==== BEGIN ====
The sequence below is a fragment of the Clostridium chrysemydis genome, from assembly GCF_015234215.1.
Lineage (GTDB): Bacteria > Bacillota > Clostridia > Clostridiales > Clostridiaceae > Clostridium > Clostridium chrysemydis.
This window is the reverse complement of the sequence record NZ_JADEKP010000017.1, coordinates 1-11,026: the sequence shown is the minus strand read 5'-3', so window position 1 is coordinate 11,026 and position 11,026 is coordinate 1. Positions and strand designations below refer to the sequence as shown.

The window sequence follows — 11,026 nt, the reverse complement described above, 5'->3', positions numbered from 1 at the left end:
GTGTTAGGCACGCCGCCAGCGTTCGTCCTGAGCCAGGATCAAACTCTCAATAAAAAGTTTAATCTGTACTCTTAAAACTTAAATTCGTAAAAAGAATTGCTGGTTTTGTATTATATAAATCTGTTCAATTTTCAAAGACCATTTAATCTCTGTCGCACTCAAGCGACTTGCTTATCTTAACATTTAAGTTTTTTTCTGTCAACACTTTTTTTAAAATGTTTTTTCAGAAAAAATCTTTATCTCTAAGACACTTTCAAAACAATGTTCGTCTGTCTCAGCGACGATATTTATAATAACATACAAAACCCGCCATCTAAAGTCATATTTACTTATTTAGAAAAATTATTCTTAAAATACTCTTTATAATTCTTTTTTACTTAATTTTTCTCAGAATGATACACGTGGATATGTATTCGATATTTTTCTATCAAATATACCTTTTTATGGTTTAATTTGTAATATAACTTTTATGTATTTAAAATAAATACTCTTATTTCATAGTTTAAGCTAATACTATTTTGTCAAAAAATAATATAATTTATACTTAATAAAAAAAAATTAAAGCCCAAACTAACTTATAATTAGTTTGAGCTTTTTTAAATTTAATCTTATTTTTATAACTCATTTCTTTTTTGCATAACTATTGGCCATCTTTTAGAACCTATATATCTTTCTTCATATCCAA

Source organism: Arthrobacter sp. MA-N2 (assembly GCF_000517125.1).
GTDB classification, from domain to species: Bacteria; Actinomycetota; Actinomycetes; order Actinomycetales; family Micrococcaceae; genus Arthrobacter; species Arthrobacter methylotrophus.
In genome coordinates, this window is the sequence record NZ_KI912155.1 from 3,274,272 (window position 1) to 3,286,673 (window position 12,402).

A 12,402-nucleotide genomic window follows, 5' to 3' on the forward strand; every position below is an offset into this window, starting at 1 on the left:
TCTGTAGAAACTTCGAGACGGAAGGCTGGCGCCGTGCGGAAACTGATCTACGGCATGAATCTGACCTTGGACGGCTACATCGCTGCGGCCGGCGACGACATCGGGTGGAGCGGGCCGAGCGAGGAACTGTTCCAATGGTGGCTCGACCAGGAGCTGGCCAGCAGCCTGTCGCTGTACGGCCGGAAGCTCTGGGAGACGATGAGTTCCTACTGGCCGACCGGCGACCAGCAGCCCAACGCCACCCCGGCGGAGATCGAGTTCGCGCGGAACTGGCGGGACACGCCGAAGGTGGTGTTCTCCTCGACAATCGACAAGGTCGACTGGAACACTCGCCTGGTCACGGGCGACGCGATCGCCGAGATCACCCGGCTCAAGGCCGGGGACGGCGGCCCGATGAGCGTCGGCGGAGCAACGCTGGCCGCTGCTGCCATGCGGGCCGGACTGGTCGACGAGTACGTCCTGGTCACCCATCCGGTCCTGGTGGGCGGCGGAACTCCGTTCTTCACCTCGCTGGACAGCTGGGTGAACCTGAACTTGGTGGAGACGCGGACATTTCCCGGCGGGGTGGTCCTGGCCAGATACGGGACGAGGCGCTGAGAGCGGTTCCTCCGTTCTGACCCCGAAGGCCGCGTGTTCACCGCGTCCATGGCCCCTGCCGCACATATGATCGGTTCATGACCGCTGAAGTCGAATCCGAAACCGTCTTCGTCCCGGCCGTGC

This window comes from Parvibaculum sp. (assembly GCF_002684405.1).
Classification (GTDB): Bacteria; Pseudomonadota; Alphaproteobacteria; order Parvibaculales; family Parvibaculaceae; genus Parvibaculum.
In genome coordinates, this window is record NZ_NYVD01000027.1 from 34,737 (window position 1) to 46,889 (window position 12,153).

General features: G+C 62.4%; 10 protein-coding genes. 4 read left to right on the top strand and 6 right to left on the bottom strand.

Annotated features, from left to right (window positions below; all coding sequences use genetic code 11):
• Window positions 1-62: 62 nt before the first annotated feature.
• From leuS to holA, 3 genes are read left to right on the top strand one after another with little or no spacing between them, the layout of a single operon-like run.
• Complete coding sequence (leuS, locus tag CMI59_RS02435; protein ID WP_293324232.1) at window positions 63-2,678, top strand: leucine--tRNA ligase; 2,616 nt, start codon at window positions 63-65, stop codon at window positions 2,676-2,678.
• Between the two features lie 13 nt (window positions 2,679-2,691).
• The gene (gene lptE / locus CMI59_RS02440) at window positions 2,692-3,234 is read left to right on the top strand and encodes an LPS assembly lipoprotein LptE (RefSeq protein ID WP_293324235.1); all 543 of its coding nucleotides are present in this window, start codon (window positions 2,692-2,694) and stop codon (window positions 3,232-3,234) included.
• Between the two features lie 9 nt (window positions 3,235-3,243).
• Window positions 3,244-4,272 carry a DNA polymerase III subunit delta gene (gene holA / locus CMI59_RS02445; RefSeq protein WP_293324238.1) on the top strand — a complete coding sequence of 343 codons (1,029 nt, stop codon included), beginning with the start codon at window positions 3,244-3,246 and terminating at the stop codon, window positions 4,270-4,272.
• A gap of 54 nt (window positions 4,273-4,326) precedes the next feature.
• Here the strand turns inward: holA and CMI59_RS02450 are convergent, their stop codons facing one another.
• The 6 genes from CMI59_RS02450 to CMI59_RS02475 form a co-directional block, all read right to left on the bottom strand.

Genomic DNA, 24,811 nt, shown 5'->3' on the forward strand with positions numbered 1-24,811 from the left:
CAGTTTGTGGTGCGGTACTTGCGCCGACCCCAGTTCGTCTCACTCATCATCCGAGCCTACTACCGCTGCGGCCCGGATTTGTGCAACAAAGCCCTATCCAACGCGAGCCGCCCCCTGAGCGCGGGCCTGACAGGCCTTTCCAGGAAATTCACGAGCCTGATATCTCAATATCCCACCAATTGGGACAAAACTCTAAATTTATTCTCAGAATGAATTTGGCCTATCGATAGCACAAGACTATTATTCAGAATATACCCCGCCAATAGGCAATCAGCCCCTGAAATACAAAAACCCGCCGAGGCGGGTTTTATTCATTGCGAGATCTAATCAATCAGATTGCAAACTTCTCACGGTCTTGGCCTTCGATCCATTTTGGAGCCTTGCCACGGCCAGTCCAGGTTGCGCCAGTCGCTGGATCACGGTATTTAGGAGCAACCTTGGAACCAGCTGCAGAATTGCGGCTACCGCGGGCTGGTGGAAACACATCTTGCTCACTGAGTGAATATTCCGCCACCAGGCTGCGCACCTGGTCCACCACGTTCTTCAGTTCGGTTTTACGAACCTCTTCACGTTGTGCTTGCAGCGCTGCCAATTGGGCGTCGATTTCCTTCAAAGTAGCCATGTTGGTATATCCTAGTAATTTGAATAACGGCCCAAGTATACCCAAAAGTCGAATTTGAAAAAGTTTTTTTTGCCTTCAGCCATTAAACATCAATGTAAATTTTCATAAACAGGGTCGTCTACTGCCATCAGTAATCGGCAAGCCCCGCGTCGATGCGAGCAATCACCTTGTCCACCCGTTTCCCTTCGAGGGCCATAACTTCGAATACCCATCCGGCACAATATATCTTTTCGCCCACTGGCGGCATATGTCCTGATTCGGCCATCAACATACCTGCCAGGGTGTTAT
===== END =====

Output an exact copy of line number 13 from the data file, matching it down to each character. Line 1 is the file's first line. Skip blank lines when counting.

In genome coordinates, this window is record NZ_NYVD01000027.1 from 34,737 (window position 1) to 46,889 (window position 12,153).